Therefore, I immediately set to teasing my future bride with hints that her Christmas gift was already purchased, and that she was really, REALLY going to like it. After several weeks of this, she announced that she, too, had gone Christmas shopping, and that perhaps it would be best to exchange gifts early in order to end the suspense. I heartily agreed, and the holiday was born. We pulled out our decorations, loaded some holiday music on the iPod, and celebrated an impromptu Christmas, in the middle of October.

Celebrating our first Christmas in October, down on the bayou.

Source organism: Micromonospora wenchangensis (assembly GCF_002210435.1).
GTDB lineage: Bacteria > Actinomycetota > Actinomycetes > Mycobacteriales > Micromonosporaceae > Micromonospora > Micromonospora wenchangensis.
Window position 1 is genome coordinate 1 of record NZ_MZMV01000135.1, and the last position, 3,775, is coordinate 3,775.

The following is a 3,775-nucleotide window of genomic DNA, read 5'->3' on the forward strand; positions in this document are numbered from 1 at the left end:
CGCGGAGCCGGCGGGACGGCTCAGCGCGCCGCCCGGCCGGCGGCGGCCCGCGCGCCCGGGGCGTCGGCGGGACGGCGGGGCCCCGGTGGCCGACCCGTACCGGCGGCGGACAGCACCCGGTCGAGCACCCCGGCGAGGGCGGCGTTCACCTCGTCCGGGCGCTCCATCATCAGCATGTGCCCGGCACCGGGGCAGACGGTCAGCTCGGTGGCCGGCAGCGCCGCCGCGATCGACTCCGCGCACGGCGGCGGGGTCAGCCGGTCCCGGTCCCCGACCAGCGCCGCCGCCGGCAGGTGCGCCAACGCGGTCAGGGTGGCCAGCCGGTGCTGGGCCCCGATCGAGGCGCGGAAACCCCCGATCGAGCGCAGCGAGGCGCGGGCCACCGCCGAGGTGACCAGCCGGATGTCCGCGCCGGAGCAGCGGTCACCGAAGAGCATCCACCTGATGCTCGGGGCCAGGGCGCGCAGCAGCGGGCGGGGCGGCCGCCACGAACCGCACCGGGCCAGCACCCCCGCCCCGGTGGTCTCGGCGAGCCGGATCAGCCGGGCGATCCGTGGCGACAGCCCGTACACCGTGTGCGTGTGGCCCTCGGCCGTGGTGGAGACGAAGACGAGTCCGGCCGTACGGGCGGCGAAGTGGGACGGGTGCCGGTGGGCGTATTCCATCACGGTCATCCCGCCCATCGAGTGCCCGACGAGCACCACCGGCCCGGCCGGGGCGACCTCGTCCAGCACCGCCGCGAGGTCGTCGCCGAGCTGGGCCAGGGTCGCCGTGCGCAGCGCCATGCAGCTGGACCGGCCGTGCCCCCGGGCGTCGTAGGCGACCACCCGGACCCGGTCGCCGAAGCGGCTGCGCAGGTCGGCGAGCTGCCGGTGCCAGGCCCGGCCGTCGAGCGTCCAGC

This year, Christmas in October happened to be scheduled exactly two weeks after the bottling of our Oktoberfest homebrew: Lavoratory Choctoberfest (which I first wrote about here). Given Danger Kitten's work schedule, and the fact that I was unemployed at that point, I had total autonomy over the planning and execution of the event. So it was decided that (a) we'd have a German themed celebration and (b) there would be lots of Oktoberfest. Here's a little taste of what we ate:

Appetizers: liverwurst from Moon In The Pond Farm in Sheffield, MA; rye bread (which I baked); cheddar cheese; and apple slices.

Dinner: chicken schnitzel; spaetzle (German egg noodles which I made with a little help from my stepfather); and brussel sprouts in browned butter.

Dessert: anisplatzen and pfeffernuse (German Christmas cookies); and pumpkin ice cream.